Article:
His elevation to the Senate disclosed to him the fact that he was as much respected in New York as in Massachusetts. His career at Washington was marked by ability and fidelity, as well as by infinite patience. He was always in his seat, and attended every session of the committees to which he belonged. He took a strong part in the important debates of the period, and was instrumental in shaping the course of legislation as well as the policy of the Government. Now that more than a century has elapsed, it is easy to see that he was one of the great men of that body, and that to him was due much of the welfare which the nation subsequently enjoyed. In 1796, he was chosen by George Washington to be Minister to the Court of St. James, where he remained during the administration of Adams and for two years of Jefferson's. Much work devolved upon the Minister at that time, more, in fact, than is the case to-day, but King, with characteristic industry, attended to every matter, great and small, working sometimes eighteen and twenty hours out of the twentyfour. He stood the strain for seven years, and then, finding that his health was giving way, he was relieved at his own request. Upon his return to New York, he settled at Jamaica, L. I., where his mansion house was soon the centre of a large literary and political circle. Here for several years he led a studious but busy life, expressing himself with force upon the public questions which arose from year to year. In all of these utterances he was actuated by the sense of right, and frequently took issue with his own party. In 1813, he was again chosen by the Legislature of New York as Senator of the United States, and he was re-elected for the third time in 1820, nearly unanimously, only three votes dissenting. As early as 1785, he took strong grounds against slavery and its extension. Later he stanchly advocated the plan of converting the proceeds of the sale of Government lands into a fund for the purpose of emancipating slaves or for their removal, as might be desired by the individual States. In 1825, he was again appointed Minister to England, where he was heartily welcomed, but after a few months he found that his declining strength was insufficient to meet the labors of the office, and, with the deep conscientiousness which marked his life, he resigned and returned home. He died in 1827, leaving five sons.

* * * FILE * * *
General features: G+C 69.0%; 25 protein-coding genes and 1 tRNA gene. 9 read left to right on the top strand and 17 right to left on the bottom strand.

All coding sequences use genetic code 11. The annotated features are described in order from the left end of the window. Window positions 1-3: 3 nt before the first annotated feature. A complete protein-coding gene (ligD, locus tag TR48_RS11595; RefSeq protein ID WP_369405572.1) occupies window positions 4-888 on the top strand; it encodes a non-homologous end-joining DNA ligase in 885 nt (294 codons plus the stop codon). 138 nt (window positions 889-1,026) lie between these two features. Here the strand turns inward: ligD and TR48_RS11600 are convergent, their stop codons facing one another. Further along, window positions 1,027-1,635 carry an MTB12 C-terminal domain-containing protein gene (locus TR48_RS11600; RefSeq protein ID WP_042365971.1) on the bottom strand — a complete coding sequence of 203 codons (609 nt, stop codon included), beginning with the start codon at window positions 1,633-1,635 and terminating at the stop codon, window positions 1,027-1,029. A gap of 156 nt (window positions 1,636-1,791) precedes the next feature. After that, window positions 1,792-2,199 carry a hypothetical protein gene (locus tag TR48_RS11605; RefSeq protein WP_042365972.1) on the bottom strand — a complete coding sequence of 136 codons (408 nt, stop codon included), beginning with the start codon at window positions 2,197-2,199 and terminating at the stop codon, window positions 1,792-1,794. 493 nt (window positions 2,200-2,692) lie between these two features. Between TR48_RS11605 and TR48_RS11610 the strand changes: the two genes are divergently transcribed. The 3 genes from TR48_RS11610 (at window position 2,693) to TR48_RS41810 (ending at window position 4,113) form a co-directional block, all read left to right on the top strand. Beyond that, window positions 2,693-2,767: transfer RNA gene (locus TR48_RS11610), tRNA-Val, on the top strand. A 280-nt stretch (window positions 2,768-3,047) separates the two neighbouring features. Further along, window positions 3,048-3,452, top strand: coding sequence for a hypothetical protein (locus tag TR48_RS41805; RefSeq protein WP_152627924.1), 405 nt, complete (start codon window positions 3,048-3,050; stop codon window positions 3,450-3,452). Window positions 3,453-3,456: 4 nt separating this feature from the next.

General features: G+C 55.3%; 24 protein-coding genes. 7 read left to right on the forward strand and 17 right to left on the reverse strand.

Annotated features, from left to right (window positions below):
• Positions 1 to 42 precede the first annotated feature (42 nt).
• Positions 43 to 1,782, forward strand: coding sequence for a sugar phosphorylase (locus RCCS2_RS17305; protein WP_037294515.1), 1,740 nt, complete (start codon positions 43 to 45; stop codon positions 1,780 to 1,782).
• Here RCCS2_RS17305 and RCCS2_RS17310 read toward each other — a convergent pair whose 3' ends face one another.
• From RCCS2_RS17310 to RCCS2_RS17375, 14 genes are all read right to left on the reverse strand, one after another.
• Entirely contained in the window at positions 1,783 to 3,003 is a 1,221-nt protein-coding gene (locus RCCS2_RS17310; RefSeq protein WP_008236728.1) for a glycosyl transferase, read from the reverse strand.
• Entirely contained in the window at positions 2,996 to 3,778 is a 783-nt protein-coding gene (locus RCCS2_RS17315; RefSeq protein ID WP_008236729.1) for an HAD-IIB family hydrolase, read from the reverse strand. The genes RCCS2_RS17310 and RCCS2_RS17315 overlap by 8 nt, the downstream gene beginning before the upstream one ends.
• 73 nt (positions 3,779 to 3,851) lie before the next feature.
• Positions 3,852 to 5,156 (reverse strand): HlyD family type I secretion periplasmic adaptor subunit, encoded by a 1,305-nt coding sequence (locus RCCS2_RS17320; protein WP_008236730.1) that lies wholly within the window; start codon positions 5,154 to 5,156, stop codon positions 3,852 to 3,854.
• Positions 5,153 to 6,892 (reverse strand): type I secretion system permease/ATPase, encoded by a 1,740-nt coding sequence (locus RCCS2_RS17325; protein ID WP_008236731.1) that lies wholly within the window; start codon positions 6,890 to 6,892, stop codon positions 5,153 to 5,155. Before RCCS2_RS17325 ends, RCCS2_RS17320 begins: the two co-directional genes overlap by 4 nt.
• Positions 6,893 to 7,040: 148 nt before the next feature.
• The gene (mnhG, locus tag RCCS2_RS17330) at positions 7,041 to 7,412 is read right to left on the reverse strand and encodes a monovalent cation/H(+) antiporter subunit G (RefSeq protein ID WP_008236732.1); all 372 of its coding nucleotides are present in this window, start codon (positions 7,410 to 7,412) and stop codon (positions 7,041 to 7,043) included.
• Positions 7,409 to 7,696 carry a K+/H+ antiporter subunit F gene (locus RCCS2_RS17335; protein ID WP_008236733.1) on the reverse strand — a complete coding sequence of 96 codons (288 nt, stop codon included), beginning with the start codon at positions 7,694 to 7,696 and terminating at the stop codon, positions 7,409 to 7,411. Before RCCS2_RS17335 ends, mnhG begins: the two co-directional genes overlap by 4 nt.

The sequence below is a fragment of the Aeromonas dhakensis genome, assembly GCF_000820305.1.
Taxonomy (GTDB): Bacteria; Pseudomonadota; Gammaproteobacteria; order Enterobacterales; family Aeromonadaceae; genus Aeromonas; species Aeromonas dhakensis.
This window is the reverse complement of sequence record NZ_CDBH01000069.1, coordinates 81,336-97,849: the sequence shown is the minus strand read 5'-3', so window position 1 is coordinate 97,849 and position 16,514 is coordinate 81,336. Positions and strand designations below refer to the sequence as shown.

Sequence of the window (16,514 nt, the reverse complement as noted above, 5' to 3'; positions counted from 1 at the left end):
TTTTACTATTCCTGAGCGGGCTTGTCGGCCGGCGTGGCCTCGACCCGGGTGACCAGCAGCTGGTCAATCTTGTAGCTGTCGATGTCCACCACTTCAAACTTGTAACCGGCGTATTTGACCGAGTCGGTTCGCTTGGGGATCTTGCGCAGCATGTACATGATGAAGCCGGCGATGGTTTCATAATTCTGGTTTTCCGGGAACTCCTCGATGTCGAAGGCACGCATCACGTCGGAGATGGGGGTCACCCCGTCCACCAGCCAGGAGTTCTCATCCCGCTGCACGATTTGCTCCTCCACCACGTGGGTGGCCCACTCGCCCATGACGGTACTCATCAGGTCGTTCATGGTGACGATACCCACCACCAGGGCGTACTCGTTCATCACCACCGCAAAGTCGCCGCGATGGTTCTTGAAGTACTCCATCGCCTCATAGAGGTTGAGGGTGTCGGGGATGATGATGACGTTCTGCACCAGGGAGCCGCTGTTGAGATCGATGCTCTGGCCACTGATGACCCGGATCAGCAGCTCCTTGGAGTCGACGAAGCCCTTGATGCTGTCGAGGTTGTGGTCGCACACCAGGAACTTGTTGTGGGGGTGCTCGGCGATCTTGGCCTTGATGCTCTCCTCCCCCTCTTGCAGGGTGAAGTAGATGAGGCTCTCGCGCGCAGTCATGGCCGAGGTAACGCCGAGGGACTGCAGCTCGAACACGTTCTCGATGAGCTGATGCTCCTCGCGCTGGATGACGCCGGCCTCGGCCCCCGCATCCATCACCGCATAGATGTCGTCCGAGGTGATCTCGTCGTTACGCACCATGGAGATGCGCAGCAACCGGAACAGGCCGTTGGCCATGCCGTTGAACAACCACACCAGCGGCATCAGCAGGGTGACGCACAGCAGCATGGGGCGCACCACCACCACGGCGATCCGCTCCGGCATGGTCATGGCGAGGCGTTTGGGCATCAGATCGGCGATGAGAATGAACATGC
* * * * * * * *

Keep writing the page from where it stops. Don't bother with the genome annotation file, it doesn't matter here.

[Brøderbund WFT Vol. 4, Ed. 1, Tree #1523, Date of Import: Jan 19, 2004]